right honourable friend loosen the tie, in the case of the vote of censure; and were, then, the suspicious and charges of the Addingtons well-founded after all Or, did the tie of itsclf become more binding, when strengthened with a salary of four thousand pounas a year, though enjoyed under a cabinet of ten persons, upon the heads of six of whom he liad voted for a resolution of censure? This is a dilemma from which it will not be easy for Mr. Canning to extricate himself. The truth is, I believe (and other persons believe it too), that, this gentleman had, when he made the speech last quoted front, profited from a worthy colleague of his, and was, in case of accidents, endeavouring to provide himself with “two strings to his ‘‘ bow.” But, I strongly suspect, that, when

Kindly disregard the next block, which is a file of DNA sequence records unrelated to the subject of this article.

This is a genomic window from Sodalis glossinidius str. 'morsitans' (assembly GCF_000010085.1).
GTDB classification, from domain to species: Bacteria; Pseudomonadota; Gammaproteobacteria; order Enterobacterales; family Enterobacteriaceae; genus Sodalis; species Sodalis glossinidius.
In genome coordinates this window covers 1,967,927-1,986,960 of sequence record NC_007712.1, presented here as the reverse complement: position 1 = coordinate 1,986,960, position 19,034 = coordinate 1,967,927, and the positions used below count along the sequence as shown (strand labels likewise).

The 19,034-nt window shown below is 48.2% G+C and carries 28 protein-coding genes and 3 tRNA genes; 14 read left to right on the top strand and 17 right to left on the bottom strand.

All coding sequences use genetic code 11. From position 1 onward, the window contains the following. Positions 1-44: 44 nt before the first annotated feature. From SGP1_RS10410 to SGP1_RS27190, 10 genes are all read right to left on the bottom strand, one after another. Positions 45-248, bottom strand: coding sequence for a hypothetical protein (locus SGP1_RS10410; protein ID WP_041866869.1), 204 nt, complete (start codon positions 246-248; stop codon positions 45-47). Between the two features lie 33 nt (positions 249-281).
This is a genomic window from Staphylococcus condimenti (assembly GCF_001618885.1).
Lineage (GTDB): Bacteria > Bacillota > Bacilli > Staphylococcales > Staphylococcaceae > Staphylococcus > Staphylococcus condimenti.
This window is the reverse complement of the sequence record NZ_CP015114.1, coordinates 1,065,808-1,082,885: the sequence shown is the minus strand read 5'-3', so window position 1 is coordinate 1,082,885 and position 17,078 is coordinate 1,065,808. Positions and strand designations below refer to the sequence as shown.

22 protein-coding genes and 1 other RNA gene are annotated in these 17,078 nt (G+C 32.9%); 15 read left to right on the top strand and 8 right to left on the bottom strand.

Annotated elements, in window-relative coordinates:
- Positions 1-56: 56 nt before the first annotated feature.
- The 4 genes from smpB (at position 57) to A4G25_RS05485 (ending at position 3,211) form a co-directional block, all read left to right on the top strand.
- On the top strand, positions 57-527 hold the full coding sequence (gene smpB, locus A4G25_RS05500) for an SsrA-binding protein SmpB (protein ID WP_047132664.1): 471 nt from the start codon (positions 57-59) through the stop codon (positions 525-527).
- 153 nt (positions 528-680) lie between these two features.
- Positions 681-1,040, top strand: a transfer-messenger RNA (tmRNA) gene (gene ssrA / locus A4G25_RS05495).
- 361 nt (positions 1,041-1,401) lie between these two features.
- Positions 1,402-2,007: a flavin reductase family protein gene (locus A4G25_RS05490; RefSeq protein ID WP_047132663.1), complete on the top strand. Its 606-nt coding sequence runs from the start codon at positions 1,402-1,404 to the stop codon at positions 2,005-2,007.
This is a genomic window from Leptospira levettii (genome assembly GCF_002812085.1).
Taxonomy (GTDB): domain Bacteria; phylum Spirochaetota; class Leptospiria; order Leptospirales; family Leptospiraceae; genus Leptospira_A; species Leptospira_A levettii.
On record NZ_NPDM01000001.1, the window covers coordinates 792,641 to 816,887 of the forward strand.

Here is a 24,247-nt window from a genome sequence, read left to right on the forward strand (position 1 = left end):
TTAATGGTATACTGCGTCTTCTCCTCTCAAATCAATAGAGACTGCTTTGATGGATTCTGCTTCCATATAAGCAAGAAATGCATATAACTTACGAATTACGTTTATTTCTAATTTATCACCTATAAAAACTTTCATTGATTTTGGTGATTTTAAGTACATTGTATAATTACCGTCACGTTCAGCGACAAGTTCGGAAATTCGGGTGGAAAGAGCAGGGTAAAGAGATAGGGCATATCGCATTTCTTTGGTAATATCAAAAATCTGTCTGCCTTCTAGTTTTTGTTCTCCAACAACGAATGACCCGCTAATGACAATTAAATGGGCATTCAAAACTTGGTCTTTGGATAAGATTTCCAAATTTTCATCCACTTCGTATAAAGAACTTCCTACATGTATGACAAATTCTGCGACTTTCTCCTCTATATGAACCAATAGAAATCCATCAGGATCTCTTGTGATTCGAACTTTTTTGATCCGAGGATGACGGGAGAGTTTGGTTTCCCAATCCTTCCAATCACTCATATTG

his present bow fails him, he may, for a conand the other three were